Rabbinate to phase out 'shackle and hoist' animal slaughter

"Shackle and hoist" method of kosher animal slaughter came under fire.

slaughtered ox 224.88 (photo credit: Courtesy)
slaughtered ox 224.88
(photo credit: Courtesy)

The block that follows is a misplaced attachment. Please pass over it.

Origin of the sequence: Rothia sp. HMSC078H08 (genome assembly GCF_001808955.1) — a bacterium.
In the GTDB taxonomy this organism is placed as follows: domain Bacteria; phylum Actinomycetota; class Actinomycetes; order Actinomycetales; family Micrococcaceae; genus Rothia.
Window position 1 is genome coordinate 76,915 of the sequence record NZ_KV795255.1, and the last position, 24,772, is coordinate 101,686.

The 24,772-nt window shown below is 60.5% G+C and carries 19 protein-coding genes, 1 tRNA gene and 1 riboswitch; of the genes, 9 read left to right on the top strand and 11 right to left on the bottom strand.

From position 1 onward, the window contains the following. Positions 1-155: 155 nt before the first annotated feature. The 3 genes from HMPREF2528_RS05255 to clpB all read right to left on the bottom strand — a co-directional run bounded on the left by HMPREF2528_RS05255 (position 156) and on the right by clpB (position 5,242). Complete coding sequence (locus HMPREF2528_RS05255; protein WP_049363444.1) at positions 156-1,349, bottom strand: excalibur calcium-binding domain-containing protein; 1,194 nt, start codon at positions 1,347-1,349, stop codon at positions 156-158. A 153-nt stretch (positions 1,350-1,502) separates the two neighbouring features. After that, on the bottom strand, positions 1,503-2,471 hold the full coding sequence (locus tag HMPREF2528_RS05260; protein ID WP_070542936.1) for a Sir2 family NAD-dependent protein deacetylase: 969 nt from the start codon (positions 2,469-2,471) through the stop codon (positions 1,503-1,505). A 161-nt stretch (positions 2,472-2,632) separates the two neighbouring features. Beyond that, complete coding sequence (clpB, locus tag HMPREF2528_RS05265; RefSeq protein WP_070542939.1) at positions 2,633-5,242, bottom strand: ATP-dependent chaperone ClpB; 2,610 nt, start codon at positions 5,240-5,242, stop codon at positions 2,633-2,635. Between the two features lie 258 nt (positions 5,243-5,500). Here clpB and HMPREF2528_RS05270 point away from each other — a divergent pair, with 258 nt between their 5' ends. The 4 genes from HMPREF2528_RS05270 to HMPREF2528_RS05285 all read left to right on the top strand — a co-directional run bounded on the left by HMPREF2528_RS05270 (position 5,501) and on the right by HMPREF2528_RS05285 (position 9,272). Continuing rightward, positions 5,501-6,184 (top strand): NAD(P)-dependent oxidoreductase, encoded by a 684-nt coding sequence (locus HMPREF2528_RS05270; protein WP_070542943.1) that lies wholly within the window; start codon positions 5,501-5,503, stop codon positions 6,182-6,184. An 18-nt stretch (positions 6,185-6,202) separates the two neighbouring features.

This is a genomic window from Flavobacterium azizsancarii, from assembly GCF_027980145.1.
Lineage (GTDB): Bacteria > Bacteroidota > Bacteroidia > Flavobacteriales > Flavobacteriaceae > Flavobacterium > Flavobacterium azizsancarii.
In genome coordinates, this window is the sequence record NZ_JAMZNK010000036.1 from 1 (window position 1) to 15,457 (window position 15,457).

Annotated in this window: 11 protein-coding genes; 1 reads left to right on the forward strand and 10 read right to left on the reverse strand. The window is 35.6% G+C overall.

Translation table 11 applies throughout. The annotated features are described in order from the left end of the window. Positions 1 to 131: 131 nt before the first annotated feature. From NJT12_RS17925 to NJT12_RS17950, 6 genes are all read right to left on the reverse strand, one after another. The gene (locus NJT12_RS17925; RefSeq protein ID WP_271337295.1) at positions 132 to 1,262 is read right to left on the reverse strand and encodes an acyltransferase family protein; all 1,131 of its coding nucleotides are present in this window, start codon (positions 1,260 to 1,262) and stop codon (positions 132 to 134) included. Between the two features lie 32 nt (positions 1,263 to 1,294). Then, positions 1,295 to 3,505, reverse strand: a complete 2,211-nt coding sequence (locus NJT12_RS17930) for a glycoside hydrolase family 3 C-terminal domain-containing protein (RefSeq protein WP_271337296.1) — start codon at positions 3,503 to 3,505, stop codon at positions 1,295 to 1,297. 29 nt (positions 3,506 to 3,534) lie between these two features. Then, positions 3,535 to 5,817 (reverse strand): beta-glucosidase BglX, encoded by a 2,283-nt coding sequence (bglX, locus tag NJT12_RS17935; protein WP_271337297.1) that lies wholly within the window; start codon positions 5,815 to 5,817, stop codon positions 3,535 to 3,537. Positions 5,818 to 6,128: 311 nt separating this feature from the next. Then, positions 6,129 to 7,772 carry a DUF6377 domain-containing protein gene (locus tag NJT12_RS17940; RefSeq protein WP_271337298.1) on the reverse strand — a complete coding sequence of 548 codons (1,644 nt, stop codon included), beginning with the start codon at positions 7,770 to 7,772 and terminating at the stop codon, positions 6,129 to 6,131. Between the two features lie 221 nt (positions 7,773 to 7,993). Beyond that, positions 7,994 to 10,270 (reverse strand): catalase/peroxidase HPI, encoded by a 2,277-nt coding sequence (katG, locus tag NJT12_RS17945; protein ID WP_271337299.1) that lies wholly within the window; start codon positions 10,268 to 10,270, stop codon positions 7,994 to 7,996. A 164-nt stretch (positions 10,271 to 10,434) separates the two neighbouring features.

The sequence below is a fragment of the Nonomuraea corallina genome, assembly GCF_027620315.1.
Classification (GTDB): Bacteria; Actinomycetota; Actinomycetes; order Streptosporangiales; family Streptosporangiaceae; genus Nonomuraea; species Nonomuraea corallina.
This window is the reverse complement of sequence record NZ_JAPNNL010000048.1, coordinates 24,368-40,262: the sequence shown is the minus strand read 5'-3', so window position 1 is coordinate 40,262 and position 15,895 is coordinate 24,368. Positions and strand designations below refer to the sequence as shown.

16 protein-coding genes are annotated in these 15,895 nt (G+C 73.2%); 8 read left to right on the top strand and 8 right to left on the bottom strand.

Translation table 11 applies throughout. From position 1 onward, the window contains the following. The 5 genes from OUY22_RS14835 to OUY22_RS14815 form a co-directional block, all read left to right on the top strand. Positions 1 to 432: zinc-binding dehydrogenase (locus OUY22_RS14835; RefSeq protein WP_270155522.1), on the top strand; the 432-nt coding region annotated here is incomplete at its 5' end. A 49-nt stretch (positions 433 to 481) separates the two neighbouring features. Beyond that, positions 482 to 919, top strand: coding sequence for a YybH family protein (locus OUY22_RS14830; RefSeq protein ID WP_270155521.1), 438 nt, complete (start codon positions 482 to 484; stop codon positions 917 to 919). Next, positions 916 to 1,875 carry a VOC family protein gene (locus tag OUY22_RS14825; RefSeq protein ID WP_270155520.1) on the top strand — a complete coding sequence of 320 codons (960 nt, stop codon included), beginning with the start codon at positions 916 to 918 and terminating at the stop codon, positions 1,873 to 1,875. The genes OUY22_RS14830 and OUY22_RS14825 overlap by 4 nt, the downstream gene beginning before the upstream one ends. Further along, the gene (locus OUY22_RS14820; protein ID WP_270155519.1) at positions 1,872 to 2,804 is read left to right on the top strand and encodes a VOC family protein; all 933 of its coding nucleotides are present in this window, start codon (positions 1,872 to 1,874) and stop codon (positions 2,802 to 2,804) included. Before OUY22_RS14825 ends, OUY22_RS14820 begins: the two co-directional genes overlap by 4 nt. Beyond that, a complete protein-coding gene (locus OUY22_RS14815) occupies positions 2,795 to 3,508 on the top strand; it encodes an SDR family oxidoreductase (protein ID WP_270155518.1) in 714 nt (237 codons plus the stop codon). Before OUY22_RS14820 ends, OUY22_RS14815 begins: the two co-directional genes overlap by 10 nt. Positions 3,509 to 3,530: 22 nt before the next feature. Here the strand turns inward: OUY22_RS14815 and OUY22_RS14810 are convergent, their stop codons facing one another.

Amid claims by animal rights groups of gratuitous suffering, the Chief Rabbinate is planning to gradually phase out the use of the "shackle and hoist" method of kosher slaughter in Israel and South America. "We are working toward upgrading the way animals are prepared for slaughter to minimize animal suffering," a Chief Rabbinate spokesman said Sunday on behalf of Chief Ashkenazi Rabbi Yona Metzger, who is responsible for kashrut supervision. "I want to reiterate that the methods used up until now were completely kosher," added the spokesman, "and that the Jewish method of slaughtering is the most humane in the world. But we are doing everything to improve." The spokesman refrained from saying what steps Metzger would take to encourage slaughterhouse owners to make the transition from the cheaper shackle and hoist method to the more expensive "rotating pen" method. "We plan to meet soon with importers and slaughterhouse owners who use the method in an attempt to reach an agreement," said the spokesman. Most South American slaughterhouses and several older Israeli ones prepare cows for slaughter by tying the animal's hind legs to a shackle attached to a mechanical derrick and hoisting the cow off its feet. The cow is then lowered to the ground on its side and held by three men - one at the head, one at the hindquarter and a third by one of the forelegs - while a fourth man, a shohet (one trained in ritual slaughter), cuts through the trachea and the esophagus. Normally, the two carotid arteries, which supply blood to the brain, are also severed, causing the animal to lose consciousness within five seconds. But the shackling and hoisting, which normally takes about 20 seconds, is performed while the animal is fully conscious. Animal rights groups claim this causes unnecessary anguish and pain. They also say hanging the cow by its leg rips its muscle and tendons. However, sources at the Rabbinate said this is false, since ripping of tendons in the leg would render the animal treif, or nonkosher. The pinning down of the cow after it is placed on its side, often with the use of prods and ropes, takes additional time during which the cow is under stress, the animal rights groups say. In contrast, in a more humane method common in newer slaughterhouses, the cow is placed inside a pen that holds it tightly and flips it upside down, after which the cow is slaughtered. However, there appear to be financial reasons slowing acceptance of the rotating pen method. A source in the Rabbinate told The Jerusalem Post that adopting the rotating pen method involved a one-time expense of about $50,000 per pen. At least two would be needed to replace one shackle and hoist apparatus. In addition, the source said, the rotating pen method is more labor intensive, requiring at least two trained shohets per pen, one who does the actual slaughtering and the other who checks the knife after each slaughter for nicks; as two pens are necessary to replace each shackle and hoist apparatus, twice as many shohets are required to achieve the same output. Another shohet would probably be needed to relieve the four during breaks, added the source, who doubted that the change in method would cause a significant rise in the price of meat. Another method of slaughter, considered the most humane within the framework of Halacha, entails cutting the cow's neck while it stands. However, the Chief Rabbinate has adopted a strict interpretation of the Halacha that forbids stand-up slaughter for fear unnecessary pressure will be placed on the knife during the cutting. Therefore, the animal must be turned upside down. Israel imports most of its meat, both kosher and nonkosher, from South America. Even the nonkosher meat is often derived from animals slaughtered in the shackle and hoist method. It becomes nonkosher after failing to meet various halachic requirements that have nothing to do with animal cruelty. In fact, gratuitous cruelty to animals during the slaughter process does not disqualify the meat, said sources in the Chief Rabbinate. "Obviously, the Torah prohibits causing unnecessary harm to animals. But the Torah also allows us to slaughter even if it causes some pain, because man is allowed to use animals for his own benefit," added a Rabbinate source. Although the Chief Rabbinate has accepted the shackle and hoist method for decades, a clandestine video shot in October 2007 and circulated on the Internet by People for the Ethical Treatment of Animals (PETA) sparked new scrutiny. In the video, filmed inside a slaughterhouse in Montevideo, Uruguay, a cow is shown hanging from a single leg, struggling and bellowing. After the animal is put on the ground, it is shown writhing and being restrained by several workers who step on it and prod it before the cut. According to PETA, the entire procedure takes several minutes. Although the Rabbinate's kosher supervision council began reviewing the shackle and hoist method two months ago, perhaps in anticipation of the release of the PETA video, no formal decision has been published. The PETA video has provoked a new wave of pressure for change. According to the Forward, America's largest kashrut supervision agency, the Orthodox Union has begun a quiet campaign to change the Israeli Rabbinate's policy on shackle and hoist. One source inside the Rabbinate told the Post the attack on the shackle and hoist method came from impure motives. The source was concerned that Metzger's willingness to accommodate the critics would be interpreted as overly defensive and would give the impression that old methods were not kosher. "This is not a campaign for the support of animals' rights, this is an anti-Semitic attack on shehita [ritual slaughter]," said the source. PETA has denied being motivated by anti-Semitism and even mentions on its Web site the humaneness of traditional Jewish slaughtering methods when done properly. However, PETA has a history of controversial campaigns. On May 5, 2005, PETA issued an apology for its "Holocaust on Your Plate" exhibit, which traveled to more than 100 cities. The exhibit compared the treatment of farm animals to that of victims of the Nazi concentration camps. PETA President Ingrid Newkirk said she realized that the campaign had caused pain: "This was never our intention, and we are deeply sorry."